Living in Miniature, in a GAP…

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Last week saw me lend a hand in a Gap Filler workshop for children to design a ‘tiny house’ as part of a wider initiative to encourage Christchurch to reconsider the quarter acre section idea and look to a more sustainable future for the city – perhaps…

With childlike imagination, and the common sense of a young inquisitive mind, the next generation set about learning how to design the interior of a 10m squared living box.  Yes… a box.  Scaling up objects we see as vital to our homely existence would struggled to fit comfortably in this space, and so creative problem solving became the tool for rethinking what you need, what that need looks like, and how to live well with it in miniature.

Joined by innovative architect Andrew Just from FIELD, I offered the link to the fluffy, textured well-being and design, whilst he offered a magical insight into his interests in compact and compartmentalised living spaces.  Inspired by iconic European greats, he added a sense of structure and logic to the mix.  All in all, everyone got to work at creating a space that would work as a functional oasis of well-being, for that user.  Privacy and commune work alongside each other, which are values I have come to revisit also whilst being in a city centre lacking in population.  Each day in the city provides an awkward sense of ghostly abandonment at times, but then where you turn the next corner and a community of like-minded ethics have colonised, and regenerated.  Pockets of energy and ‘buzz’ are aplenty, which is why I guess it is a great time to encourage the future creative minds to now take part…

We explored the tiny buildings at the Commons and the differences in use and meaning – but the togetherness of the layout was important as a tool for encouraging collective thought as well as personal need.  A grassed area, in a circle, was a simple format to then place small dwellings around, facing in, looking at each other, but remaining cosy places for each of the community to flourish – here is a community folks!  Here is your commune and private space!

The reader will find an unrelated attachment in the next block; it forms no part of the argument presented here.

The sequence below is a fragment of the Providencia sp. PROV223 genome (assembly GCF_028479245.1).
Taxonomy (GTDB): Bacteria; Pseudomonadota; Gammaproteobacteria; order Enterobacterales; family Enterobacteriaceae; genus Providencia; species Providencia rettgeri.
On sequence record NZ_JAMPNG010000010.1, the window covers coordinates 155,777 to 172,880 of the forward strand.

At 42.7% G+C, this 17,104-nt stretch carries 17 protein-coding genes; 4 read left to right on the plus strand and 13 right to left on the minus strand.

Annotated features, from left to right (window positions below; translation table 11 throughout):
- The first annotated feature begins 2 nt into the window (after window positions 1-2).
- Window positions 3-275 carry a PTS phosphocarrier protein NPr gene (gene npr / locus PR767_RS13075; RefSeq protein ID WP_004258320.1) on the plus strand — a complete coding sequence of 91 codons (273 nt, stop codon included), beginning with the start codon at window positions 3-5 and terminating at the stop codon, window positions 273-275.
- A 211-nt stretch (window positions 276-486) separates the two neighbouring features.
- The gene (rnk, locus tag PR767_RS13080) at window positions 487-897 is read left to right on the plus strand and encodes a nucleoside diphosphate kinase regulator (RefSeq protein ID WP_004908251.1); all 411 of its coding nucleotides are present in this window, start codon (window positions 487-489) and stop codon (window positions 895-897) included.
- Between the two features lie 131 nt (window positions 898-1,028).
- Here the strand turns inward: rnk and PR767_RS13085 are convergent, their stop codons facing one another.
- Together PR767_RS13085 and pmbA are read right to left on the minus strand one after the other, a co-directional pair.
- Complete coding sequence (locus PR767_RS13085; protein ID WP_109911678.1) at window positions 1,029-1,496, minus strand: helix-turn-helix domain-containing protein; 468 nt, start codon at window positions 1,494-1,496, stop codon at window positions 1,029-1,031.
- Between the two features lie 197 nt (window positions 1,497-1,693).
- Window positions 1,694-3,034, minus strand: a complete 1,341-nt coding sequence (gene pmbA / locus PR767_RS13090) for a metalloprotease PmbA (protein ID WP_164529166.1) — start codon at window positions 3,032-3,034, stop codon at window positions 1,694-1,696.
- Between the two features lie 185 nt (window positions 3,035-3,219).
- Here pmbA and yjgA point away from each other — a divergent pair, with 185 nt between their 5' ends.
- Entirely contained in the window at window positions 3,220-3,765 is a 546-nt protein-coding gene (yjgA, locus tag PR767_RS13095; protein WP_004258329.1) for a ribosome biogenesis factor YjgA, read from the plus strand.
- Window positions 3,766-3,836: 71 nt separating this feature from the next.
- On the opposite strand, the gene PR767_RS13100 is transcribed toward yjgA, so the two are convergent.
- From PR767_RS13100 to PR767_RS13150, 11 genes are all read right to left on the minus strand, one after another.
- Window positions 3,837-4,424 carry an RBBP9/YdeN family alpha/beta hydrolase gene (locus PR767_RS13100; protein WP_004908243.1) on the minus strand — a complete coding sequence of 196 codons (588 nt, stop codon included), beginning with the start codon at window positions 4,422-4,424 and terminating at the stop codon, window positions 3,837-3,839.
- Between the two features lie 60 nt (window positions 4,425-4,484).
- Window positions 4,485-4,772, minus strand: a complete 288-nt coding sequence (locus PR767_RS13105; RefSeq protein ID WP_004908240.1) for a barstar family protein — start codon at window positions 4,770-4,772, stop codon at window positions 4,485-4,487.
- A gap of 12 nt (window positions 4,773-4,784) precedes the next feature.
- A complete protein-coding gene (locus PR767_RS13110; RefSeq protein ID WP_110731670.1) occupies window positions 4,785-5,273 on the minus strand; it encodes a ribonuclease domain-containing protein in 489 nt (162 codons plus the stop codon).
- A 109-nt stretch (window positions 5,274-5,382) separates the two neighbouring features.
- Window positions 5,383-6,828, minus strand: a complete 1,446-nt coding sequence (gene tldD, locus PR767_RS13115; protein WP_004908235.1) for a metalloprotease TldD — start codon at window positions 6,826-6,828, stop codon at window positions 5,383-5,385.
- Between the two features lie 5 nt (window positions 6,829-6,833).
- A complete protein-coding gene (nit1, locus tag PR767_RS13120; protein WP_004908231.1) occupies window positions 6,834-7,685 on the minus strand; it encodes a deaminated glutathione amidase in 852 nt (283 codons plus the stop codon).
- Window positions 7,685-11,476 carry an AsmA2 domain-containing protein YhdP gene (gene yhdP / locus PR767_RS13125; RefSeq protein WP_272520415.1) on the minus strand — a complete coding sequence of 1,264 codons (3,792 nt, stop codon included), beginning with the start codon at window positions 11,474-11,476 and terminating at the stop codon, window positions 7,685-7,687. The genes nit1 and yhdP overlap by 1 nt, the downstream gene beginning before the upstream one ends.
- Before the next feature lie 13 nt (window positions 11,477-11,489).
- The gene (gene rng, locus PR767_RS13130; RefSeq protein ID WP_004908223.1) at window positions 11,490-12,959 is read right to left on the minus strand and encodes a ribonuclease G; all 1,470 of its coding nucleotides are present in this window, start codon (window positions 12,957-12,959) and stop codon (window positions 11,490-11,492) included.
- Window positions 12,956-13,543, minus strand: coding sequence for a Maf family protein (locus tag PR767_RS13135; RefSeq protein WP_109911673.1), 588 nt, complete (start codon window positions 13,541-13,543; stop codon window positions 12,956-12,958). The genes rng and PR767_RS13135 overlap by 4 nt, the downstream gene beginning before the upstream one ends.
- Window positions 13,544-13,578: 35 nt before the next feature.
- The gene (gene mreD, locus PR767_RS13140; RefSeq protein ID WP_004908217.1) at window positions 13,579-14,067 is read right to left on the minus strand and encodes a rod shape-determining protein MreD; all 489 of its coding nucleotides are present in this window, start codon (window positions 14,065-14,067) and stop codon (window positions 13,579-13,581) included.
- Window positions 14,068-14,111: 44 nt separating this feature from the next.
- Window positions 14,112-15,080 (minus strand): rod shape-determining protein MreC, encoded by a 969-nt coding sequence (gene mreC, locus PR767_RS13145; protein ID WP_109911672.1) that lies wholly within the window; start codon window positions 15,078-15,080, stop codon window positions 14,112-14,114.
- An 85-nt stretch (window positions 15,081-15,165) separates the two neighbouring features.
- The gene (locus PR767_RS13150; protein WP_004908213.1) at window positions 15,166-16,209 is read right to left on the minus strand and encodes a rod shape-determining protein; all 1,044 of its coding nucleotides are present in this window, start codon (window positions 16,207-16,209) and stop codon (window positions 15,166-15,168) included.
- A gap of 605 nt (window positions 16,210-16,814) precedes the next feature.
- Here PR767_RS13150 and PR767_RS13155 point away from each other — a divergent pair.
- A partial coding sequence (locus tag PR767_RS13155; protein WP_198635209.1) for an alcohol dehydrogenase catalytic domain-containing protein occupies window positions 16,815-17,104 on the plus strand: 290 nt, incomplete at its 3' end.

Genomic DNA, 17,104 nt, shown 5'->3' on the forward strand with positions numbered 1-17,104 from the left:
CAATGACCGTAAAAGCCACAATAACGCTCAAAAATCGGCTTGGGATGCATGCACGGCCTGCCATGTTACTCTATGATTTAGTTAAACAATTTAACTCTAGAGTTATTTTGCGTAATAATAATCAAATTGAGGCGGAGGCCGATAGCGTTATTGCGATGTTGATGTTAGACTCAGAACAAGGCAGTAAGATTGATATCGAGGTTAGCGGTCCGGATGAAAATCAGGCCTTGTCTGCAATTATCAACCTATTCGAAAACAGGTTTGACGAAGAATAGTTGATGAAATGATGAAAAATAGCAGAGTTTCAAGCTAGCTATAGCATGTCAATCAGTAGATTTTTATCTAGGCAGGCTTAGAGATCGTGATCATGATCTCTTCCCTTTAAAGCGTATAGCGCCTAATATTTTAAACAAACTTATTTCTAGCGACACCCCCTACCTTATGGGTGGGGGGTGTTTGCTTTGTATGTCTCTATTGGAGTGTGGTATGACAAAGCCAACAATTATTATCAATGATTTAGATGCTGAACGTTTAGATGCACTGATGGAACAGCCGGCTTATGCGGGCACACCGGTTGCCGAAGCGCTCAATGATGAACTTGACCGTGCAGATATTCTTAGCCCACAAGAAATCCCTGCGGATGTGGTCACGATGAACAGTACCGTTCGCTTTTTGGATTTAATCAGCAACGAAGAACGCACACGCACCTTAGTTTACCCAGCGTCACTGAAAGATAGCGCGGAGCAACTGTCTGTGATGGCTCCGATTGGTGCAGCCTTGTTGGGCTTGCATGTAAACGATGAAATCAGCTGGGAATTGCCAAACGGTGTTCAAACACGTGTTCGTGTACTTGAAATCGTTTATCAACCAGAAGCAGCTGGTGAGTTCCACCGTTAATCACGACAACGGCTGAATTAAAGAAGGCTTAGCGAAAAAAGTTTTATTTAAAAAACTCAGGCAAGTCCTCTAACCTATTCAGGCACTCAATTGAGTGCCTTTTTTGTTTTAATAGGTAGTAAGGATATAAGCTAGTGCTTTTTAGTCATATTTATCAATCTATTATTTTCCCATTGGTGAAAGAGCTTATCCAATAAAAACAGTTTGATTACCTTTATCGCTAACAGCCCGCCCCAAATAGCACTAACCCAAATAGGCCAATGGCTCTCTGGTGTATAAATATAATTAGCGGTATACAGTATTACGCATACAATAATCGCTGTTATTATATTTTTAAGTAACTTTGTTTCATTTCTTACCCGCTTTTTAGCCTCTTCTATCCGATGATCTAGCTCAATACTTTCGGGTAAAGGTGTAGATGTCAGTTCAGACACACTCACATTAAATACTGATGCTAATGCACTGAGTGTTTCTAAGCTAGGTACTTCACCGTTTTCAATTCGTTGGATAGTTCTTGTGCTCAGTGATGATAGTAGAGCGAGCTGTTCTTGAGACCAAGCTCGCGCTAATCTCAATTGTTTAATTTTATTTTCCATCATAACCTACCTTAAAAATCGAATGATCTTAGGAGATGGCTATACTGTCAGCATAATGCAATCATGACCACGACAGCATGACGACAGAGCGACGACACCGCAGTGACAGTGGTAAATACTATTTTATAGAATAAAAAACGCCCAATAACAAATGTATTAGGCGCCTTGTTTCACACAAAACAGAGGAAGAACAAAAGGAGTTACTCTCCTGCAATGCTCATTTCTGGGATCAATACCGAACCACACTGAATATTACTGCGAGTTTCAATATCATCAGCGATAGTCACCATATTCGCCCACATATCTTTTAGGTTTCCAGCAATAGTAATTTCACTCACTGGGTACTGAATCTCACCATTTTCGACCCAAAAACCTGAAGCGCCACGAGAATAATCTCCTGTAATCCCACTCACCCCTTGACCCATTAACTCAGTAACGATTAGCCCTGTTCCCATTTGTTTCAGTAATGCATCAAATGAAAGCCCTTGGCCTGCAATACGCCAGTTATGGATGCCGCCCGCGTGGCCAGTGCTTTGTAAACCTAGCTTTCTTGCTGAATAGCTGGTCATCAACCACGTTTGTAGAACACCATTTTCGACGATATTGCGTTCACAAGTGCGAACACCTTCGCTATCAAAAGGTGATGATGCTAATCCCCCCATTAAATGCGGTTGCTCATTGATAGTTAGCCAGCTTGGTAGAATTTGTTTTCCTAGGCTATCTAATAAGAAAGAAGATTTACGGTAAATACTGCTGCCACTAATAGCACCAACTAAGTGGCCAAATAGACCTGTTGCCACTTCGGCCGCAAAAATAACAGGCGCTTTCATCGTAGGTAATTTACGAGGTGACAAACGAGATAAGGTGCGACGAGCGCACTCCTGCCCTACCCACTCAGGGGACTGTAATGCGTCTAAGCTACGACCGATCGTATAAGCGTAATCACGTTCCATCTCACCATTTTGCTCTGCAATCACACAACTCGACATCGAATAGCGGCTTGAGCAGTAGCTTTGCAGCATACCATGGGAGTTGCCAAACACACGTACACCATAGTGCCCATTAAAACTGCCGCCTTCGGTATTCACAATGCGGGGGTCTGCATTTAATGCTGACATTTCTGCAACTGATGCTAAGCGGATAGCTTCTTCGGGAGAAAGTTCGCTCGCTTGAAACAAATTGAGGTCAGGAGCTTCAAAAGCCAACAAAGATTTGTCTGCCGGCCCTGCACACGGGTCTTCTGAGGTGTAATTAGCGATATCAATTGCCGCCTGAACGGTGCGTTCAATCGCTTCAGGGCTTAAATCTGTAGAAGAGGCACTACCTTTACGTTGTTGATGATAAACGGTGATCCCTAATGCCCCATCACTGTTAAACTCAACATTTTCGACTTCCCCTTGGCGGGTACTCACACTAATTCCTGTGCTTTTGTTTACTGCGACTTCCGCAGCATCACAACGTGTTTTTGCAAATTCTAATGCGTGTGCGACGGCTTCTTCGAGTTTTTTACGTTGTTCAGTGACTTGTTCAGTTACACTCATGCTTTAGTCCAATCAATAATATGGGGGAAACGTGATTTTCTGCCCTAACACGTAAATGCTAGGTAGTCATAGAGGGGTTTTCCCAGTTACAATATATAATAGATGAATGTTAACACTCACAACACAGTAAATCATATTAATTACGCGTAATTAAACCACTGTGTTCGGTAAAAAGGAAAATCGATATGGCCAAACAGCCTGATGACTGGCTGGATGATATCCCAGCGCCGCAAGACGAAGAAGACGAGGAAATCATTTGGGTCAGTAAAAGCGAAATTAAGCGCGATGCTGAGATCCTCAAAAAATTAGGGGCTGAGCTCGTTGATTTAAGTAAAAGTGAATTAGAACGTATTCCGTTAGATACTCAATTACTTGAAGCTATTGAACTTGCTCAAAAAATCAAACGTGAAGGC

IMG_1845This week revisited, for me, the reoccurring theme of ‘home’.  I am always questioning what ‘home’ looks, feels, tastes, smells and sounds like as for me, memories are my home, for now.  The idea of working out what I don’t need, means what I do need is most vital, which is the approach we took.  Looking at how a space makes you feel, and how you can change that with design started to link not only with my interior design studies but with the concept of ‘mind-set’.

A change of mind-set, of habit, can change the way a place makes you feel.  I honestly feel that those pioneering people at the heart of this emotional ‘rebuild’ journey, here in ChCh, like the Gap Filler’s of the city, have changed their mind-set since the quake to create a new way forward.  I hope the city follows suit.  I am trying to.  I am learning to try this each day, and with that has come new skills, variety in observation and a new desire to build ‘small’ in all aspects of my life when ‘home’.


PS… You don’t need planning permission for these!

UK are you ready for this?!?

Repurposing and Upcycling ChCh

It seems both poignant and relevant for Dave and I to support a mass-response, from the ChCh creative community, towards the horrendous waste culture surrounding the demolition of homes within the city presently.

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Our ‘home’ was one of the demolished and wasted historical artefacts of the city’s story so far.  Our insurance company required us to vacate overnight, and the demolition process was carried out in an entirely non-empathetic or sympathetic way towards the memories, human stories and environmental consequences linked to this dwelling.  Ease of throw away culture won vs the resourcefulness of the thought of the buzzword ‘recycle’, or even ‘repurpose’ or ’ upcycle’.  We saved a small amount of native remu but the rest was swept up and disposed of, along with the heritage and values of this iconic kiwi wood material.

IMG_6585Next stage: the ‘Rebuild’ planning stages.

A rebuild for resale can only mean one thing – a ‘new’ build.  A brand spanking, shiny, plastic new –build, where surfaces glisten with acrylic characteristics, man-made fibres herald ‘warmth’ and a humble lack of personality graces the new owners to reflect ‘lifestyle’ rather than ‘home’.  What a stark contrast, we feared, to the previous ‘home’.  The narrative adjoining the development of a westernised population on the Canterbury plains, along with references to British design, have been disposed of in the same skip as the house materials.